Successive Victorian governments have treated rapid population growth as inevitable and beyond their control. They know that unacceptable changes are being made to where we live, making life progressively less pleasant and more difficult. As the ABS figures tell us that the larger part of our population increase each year is from overseas migration, the Victorian government could send signals to the Federal government that the rate of influx is having adverse effects – but they don’t. In fact they do the opposite! They advertise for people from overseas to come and work in Victoria!
In public interactions state governments treat population growth as something they have to deal with and have no power over. Meantime the Victorian people are inconvenienced as infrastructure and services fall behind population growth.
Solving the problems of too rapid population growth is costly with the costs of level-crossing projects, cost of new roads, road maintenance, upgrading of rail systems. Australia has to build the equivalent of a new Canberra each year.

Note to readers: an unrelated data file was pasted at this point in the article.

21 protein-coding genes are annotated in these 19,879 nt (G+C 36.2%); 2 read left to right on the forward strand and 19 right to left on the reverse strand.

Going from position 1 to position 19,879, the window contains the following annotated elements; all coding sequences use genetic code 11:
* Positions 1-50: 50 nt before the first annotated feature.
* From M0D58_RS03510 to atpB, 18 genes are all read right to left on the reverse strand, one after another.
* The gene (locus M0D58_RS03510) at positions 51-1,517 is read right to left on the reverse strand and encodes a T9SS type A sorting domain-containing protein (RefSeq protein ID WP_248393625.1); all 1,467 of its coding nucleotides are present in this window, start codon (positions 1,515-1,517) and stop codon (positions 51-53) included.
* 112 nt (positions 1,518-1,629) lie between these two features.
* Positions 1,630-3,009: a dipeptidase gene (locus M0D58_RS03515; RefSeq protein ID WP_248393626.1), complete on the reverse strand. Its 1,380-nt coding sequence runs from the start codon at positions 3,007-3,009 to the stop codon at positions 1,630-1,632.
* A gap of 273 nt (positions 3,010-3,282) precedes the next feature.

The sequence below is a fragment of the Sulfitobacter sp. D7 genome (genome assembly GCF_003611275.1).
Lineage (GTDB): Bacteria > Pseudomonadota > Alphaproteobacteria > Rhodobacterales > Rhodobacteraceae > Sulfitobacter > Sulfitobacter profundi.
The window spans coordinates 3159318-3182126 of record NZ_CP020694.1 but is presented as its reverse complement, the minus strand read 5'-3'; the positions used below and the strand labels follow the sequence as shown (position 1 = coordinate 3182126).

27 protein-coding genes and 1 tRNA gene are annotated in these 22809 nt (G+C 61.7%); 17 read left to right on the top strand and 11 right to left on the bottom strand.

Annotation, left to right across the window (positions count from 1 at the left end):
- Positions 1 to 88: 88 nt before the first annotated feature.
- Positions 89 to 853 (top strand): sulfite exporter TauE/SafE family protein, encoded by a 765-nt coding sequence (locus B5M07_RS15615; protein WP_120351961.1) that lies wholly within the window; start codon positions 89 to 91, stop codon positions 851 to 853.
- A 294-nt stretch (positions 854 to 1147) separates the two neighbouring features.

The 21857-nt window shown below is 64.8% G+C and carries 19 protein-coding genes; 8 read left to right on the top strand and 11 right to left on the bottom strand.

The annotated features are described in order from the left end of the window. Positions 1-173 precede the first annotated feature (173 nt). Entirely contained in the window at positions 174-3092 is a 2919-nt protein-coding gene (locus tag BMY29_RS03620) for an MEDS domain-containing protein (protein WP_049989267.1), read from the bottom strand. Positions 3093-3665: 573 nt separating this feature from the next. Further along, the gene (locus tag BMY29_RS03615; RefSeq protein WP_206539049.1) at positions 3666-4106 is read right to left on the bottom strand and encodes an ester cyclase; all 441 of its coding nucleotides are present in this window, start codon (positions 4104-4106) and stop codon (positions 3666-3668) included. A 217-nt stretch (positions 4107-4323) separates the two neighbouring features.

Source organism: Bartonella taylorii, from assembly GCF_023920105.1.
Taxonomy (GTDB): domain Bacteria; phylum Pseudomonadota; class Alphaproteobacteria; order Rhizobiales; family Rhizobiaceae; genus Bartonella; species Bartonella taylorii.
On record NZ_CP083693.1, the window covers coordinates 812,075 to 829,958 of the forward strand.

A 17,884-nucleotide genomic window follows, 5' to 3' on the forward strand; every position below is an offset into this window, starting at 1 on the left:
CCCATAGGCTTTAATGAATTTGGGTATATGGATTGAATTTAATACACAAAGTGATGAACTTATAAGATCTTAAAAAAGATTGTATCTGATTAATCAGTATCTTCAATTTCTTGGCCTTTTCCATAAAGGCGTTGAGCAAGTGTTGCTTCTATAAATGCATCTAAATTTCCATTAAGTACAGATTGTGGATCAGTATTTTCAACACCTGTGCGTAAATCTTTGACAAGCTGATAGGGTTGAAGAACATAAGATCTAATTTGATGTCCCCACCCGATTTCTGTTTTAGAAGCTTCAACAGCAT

Where are we headed?
We shot past the prediction that Melbourne would have an extra 1 million people by 2030. Now it is predicted to be 8 million by 2050.
In the year 2015-2016, Melbourne grew by 2.1% down from 2.2%the previous year. At 2% p.a. and an estimated population of 4.5 million it will be 9 million in 35 years, that is, in 2052. In order NOT be 9 million the growth rate needs to slow. If it remained at 2% p.a. Melbourne's population would double again to 18 million by 2087 and 32 million by 2122. That means that in the next few years people would be born in Melbourne who may see it at 32 million.
Our establishment has not conceived of any of this being too much and there is no preparation for it.“Planning” appears to be – smoke and mirrors, tinkering around the edges to create differences in approach between team A and team B to the same problem.
Can we change our future?
Our future as a city of 8 million by 2050 is not inevitable as we can change this trajectory. If overseas migration were wound back to 1990s levels, of around 70,000 p.a., our growth would slow considerably, but we would still grow.